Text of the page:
Progress on the basement playhouse is moving right along. In Part 2 of the build, I added the shiplap, sheetrock and the 2nd floor/ceiling. Adding the shiplap and sheetrock has been the most gratifying process, because it really made the playhouse take shape. When designing the playhouse, I decided to put shiplap on the inside and outside of all the walls with windows. Then sheet rock on the other walls and ceiling (the regular basement ceiling). I framed the windows with 2×4 in the framing process of part 1. I didn’t want to waste the space of properly trimming out the windows, so when adding shiplap I left a 1/2″ reveal of the 2×4 framing to paint black later. This worked out really well. After painting the walls and ceiling, I added the 2nd floor to the playhouse. It’s starting to look cute!
See the start of the playhouse build here – part 1 framing.
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- 12 – 1/2″ x 4′ x 8′ drywall
- 3 – buckets of Joint Compound
- 1 roll Joint Tape
- 1 1/4″ drywall Screws
- Rounded bullnose drywall edges if wanted
- Drywall sandpaper
- 17 – 3/4″ x 6″ x 8′ Blue Pine Tonge and Groove Siding
- weathered oak stain
- Briarsmoke stain
Shiplap & Floor
- Ridgid Angled Finish Nailer
- Ridgid Air Compressor
- Air hose + quick connects
- Makita subcompact miter saw + Diablo Fine Finish Blade
- Speed Square
- Tape measure
- Random Orbit Sander
- Bessey Utility knife
- Straight Edge like Husky 4′ Level
- Drywall drill – or a regular drill is fine
- DeWALT Multi Tool
- To texture I should’ve used hawks, but I used my tile trowels 🙂
- shop vacuum
- paint sprayer
A lot of this part of the build is measure and cut to fit, I’ll share tips and things I learned along the way.
Before starting on the drywall, I bought sound insulation for in between the existing walls and basement ceiling joists because the washer and dryer are right above the playhouse and I’m hoping to reduce the kids being ‘scared’ by noises. 🙂 The mineral insulation was super easy to install, just cut with a utility knife and lightly place between joists/studs. Definitely wear leather gloves when handling this stuff. For the most part it was fine, but there are little pieces of slag that were a little sharp.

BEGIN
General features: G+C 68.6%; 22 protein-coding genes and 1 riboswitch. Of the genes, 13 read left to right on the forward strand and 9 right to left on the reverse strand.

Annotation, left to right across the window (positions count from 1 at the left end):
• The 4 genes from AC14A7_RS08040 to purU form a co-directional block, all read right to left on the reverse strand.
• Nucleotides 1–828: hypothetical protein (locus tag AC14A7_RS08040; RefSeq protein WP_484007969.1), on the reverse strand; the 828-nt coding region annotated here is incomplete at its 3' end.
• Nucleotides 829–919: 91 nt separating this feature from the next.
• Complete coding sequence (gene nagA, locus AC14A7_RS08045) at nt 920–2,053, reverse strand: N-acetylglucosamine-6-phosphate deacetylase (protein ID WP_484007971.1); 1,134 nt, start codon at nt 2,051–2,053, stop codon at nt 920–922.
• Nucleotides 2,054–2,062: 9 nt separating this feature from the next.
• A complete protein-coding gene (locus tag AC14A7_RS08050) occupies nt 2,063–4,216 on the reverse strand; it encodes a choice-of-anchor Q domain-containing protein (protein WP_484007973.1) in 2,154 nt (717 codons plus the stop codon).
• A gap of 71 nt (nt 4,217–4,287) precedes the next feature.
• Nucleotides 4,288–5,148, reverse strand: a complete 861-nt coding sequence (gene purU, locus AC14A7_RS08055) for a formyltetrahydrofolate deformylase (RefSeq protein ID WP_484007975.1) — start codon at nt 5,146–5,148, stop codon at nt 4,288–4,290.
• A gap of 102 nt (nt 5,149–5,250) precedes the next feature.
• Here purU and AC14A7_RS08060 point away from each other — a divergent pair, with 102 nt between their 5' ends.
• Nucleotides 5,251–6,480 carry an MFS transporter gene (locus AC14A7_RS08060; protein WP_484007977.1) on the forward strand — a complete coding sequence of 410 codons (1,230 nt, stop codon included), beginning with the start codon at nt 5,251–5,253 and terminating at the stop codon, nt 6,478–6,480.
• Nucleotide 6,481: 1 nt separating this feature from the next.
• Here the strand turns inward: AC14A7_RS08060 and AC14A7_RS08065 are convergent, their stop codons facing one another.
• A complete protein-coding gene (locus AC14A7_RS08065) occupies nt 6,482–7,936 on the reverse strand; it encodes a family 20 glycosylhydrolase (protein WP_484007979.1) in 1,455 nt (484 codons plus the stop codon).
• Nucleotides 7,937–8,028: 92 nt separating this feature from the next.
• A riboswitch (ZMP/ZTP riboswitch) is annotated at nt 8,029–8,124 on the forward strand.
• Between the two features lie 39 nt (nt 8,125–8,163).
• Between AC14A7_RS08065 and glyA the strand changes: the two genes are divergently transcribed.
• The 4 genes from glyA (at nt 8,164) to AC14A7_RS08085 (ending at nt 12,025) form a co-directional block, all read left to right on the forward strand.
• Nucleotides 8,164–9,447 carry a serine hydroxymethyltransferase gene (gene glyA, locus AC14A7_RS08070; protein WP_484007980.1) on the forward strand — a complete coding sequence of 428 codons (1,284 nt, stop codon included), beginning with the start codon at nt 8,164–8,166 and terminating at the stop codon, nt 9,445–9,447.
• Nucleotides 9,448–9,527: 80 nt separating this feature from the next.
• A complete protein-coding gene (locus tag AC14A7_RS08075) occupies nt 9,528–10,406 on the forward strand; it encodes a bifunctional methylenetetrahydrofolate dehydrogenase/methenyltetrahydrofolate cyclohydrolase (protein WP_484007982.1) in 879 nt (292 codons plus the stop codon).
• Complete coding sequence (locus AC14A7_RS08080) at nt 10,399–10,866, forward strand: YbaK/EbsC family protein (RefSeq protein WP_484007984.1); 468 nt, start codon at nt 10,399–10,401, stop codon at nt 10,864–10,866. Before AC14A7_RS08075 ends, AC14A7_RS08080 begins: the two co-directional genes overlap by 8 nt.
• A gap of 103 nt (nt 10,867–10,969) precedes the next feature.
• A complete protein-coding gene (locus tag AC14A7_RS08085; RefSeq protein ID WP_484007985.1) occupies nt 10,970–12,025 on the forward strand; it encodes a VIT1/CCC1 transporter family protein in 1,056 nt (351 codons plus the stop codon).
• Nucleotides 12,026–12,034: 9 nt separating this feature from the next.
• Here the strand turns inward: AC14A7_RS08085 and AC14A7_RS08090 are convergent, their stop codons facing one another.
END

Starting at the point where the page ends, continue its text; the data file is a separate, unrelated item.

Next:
Install the Sheetrock (Drywall)
I tried to install as many full sheets of sheet rock as I could, I secured the sheet rock to the joists or studs with 1 1/4″ screws. Where sheetrock pieces came together, I made sure to make the seam in the middle of the stud/joist to have something to secure to. I used a sheetrock drill, it was really nice because you set the depth you want the screw (just below the surface) and the screw goes to the same depth every time!
Cutting sheetrock on a straight line
Cutting the sheetrock is pretty simple when you have straight lines. Place your straight edge where you want to cut. Score the paper on one side with a utility knife, then bend the sheetrock opposite of your cut side and it should snap in a fairly straight line. Then you’ll have to use the utility knife to cut the paper on the side you didn’t cut.
Cutting holes and notches in the sheetrock
When cutting holes for the recessed lights and outlet boxes, I used a combination at the multi-tool (oscillating) with the drywall blade and the utility knife. The recessed lights come with a circle template that I traced, then I would score the paper around the circle.
Then I used a multi-tool to cut multiple cuts in the circle cutting to the edge.
The pieces were easy to break off after that, and I could clean up the circle with the utility knife. I know they have a fancy tool to attach to your drill, but I only had 3 circles to cut so this was good enough. Cutting the square holes for outlet boxes is really easy with the multi-tool and drywall blade.
When cutting notches, I would usually score the sheetrock with a straight edge and utility knife on the longest edge. Then use the multi-tool on the short edge(s) and snap the notch.
Taping the drywall joints
I’ve never been great at frosting cakes and cookies, so taping seams and joints isn’t my strong suit :-). I did find it best to not be stingy on the joint compound skim coat before tape, then tape and press that firmly down with the spatula (knife), followed by a fairly generous top layer of joint compound spread smoothly.
I also filled all of the screw holes with joint compound.
On the outside corners, I bought bullnose edges, I like the ones with paper. Applying the bullnose is similar to the tape, skim coat, bullnose, smooth coat to blend the bullnose into the wall.
Any joint compound ridges and globs left need to be sanded later, so the smoother the better.
Ceiling and Wall Texture
For the ceiling texture I kind of did a hack with my tiling trowels to create the knock down texture. I took two trowels and put a big glob of joint compound on one and smashed them together, then punched them on the ceiling leaving little pointy stalactites hanging.
Important – let the ceiling texture dry some but not fully (15-20 min).
Then take the straight edge of the trowel on a 45 deg angle and lightly knock over (fold over) the pointy stalactites. Then I let that dry fully. This method worked quite well. If I had a larger area to texture, real hawks would’ve been nice. I did a similar thing on the walls, I sparingly and randomly punched the wall with joint compound. Although with the wall texture, I didn’t let it dry, just kind of lightly scraped it leaving minimal elevation. Once painted, both texture surfaces looked great.